Under the shadow of the COVID-19 pandemic, clients will look to their financial advisors for strength, stability and perspective in the months ahead.
For their part, the decisions advisors have made since the 2008 financial crisis stand them in good stead to deliver on those demands, according to a report released Thursday by PriceMetrix, part of McKinsey & Co.
Advisors’ assets and revenue have surged during the long period of growth since the last bear market.
Many advisors changed how they work with clients. As digital entrants and lower cost services challenged the value of portfolio construction and monitoring, advisors refocused their value propositions on more comprehensive planning for more complex clients.
Advisors have also changed the way they get paid, with more than two-thirds of their revenue coming from asset-based fees, up from one-third a decade ago. Today, relationships are deeper, and client retention rates have peaked.
This broader, personalized and service-oriented proposition now faces a stringent test, as advisors prepare to guide clients’ emotions and portfolios through a period of great uncertainty, the report says.
The report was based on the PriceMetrix proprietary database collected from some two dozen North American wealth management firms. The data set was constructed from detailed client holdings and transaction information of 65,000 financial advisors.
According to the study, median assets per advisor at the end of 2019 were $120 million, up by 8.4% per year since 2015. Revenue per advisor grew by 5% per year to $717,000 in 2019.
Because of robust growth from existing relationships, advisors have had less incentive to add new clients, the report said. Last year, they opened 7.5 new client relationships, the same number as in 2016.
The current crisis will test client retention, given that clients are likelier to switch advisors in a downturn, according to PriceMetrix. In 2009, 10% of clients defected, the highest level during the ensuing years to 2019, when attrition rates fell to a record low of 5%.
Client attrition is likelier to be higher in the year ahead as the pandemic has affected clients disproportionately; many entrepreneurs have suffered both business losses and portfolio losses. Passive advisors who are reluctant to step up and serve their clients will see more of them leave, PriceMerix said.
Some advisors will do better than other in retaining clients, according to the report. This comes down to how much time advisors can devote to clients with whom they have forged deeper relationships by serving them more holistically — advisors are now likelier to be the main advice provider for the clients they work with.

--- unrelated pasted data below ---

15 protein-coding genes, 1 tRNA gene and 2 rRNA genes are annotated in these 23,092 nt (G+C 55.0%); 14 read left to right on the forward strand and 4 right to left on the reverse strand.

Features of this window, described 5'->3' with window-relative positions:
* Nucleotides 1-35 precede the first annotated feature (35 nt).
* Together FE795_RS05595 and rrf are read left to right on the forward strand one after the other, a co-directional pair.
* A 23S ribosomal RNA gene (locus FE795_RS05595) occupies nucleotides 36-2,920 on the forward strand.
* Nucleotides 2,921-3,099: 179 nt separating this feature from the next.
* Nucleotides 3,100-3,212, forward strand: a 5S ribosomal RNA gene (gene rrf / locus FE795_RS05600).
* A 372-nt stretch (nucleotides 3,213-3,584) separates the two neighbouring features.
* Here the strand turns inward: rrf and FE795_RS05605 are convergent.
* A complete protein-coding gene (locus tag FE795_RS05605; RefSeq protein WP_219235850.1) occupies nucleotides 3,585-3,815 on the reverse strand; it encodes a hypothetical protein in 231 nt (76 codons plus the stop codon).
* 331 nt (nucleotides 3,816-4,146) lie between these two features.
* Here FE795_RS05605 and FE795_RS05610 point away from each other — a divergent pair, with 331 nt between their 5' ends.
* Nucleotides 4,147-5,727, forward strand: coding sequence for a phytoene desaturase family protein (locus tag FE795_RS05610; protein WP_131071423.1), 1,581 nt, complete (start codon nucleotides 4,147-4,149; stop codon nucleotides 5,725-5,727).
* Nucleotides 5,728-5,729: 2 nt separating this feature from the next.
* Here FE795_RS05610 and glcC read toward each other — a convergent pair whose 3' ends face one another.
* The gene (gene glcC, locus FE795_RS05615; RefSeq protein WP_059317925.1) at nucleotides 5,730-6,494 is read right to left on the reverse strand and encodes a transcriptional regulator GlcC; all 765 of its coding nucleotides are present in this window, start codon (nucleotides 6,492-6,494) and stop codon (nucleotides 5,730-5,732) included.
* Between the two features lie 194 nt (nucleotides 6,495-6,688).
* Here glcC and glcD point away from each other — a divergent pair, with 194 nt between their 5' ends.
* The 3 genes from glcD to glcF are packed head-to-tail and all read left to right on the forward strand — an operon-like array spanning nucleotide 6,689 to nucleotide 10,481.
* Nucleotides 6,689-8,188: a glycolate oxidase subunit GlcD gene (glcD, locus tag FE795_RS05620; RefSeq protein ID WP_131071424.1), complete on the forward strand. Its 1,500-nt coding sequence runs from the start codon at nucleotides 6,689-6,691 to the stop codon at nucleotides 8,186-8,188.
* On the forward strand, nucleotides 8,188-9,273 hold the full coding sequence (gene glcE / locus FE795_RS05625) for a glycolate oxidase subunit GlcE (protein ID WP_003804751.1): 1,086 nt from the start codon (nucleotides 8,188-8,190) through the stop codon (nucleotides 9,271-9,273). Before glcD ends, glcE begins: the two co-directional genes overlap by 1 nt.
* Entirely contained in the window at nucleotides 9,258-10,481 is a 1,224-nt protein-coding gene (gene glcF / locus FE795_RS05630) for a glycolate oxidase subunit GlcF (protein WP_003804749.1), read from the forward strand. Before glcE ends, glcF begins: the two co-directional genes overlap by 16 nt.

Between 2015 and 2019, the number of accounts per household served by an advisor grew from 2.7 to 3.1. And during the same period, the percentage of households with retirement accounts went from 65% to 72%.
The fewer clients demanding an advisor’s time, the more attention each one will receive. PriceMetrix said this dynamic is particularly important in periods of market uncertainty, like the present.
Wealth management pricing has dropped steeply in recent years, tempering market performance-related revenue growth, according to the report. Last year, something like a new normal in aggregate price levels emerged. Annual fees for new accounts of households with between $1 million and $1.5 million invested averaged 1.01%, essentially flat since 2017 and down from 1.07% in 2015.
Pricing on both existing and new accounts continues to decline, the report said. However, new account pricing stability suggests that the two will converge sooner than later.
How will advisors’ income look following recovery from the current crisis?
PriceMetrix found that 17% of advisors lowered their prices during and after the 2008 financial crisis. Following recovery, they increased prices, but these stabilized at the midpoint between pre-crisis levels and the bottom. These “sympathy pricers” followed the market down, but hesitated to reset prices as quickly when markets trended upward.
In 2020, PriceMetrix noted, advisors earn significantly more revenue in the form of asset-based fees than they did in 2008. So, as markets retreat, advisors’ income will, too.
One drawback — among several benefits — of fee-based accounts, it said, is that advisors will likely provide much more research, communication and guidance during the crisis, but will actually be paid less.
— Check out How an Advisor Handled 2 Tough Client Cases in Florida’s Tourism Mecca on ThinkAdvisor.